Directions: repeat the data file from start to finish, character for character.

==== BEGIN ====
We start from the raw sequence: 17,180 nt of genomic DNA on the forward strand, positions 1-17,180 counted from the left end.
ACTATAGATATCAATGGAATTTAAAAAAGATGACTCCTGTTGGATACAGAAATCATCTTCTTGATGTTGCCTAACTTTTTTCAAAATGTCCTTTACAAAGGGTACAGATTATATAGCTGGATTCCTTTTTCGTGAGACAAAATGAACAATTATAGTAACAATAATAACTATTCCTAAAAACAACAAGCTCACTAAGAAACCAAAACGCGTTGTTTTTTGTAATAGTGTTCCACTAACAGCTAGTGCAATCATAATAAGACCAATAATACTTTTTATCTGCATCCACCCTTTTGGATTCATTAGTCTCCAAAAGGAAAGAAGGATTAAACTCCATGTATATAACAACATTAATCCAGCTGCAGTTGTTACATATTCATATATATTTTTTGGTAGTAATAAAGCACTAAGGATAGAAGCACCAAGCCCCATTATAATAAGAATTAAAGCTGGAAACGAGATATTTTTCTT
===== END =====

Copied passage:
We start from the raw sequence: 17,180 nt of genomic DNA on the forward strand, positions 1-17,180 counted from the left end.
ACTATAGATATCAATGGAATTTAAAAAAGATGACTCCTGTTGGATACAGAAATCATCTTCTTGATGTTGCCTAACTTTTTTCAAAATGTCCTTTACAAAGGGTACAGATTATATAGCTGGATTCCTTTTTCGTGAGACAAAATGAACAATTATAGTAACAATAATAACTATTCCTAAAAACAACAAGCTCACTAAGAAACCAAAACGCGTTGTTTTTTGTAATAGTGTTCCACTAACAGCTAGTGCAATCATAATAAGACCAATAATACTTTTTATCTGCATCCACCCTTTTGGATTCATTAGTCTCCAAAAGGAAAGAAGGATTAAACTCCATGTATATAACAACATTAATCCAGCTGCAGTTGTTACATATTCATATATATTTTTTGGTAGTAATAAAGCACTAAGGATAGAAGCACCAAGCCCCATTATAATAAGAATTAAAGCTGGAAACGAGATATTTTTCTT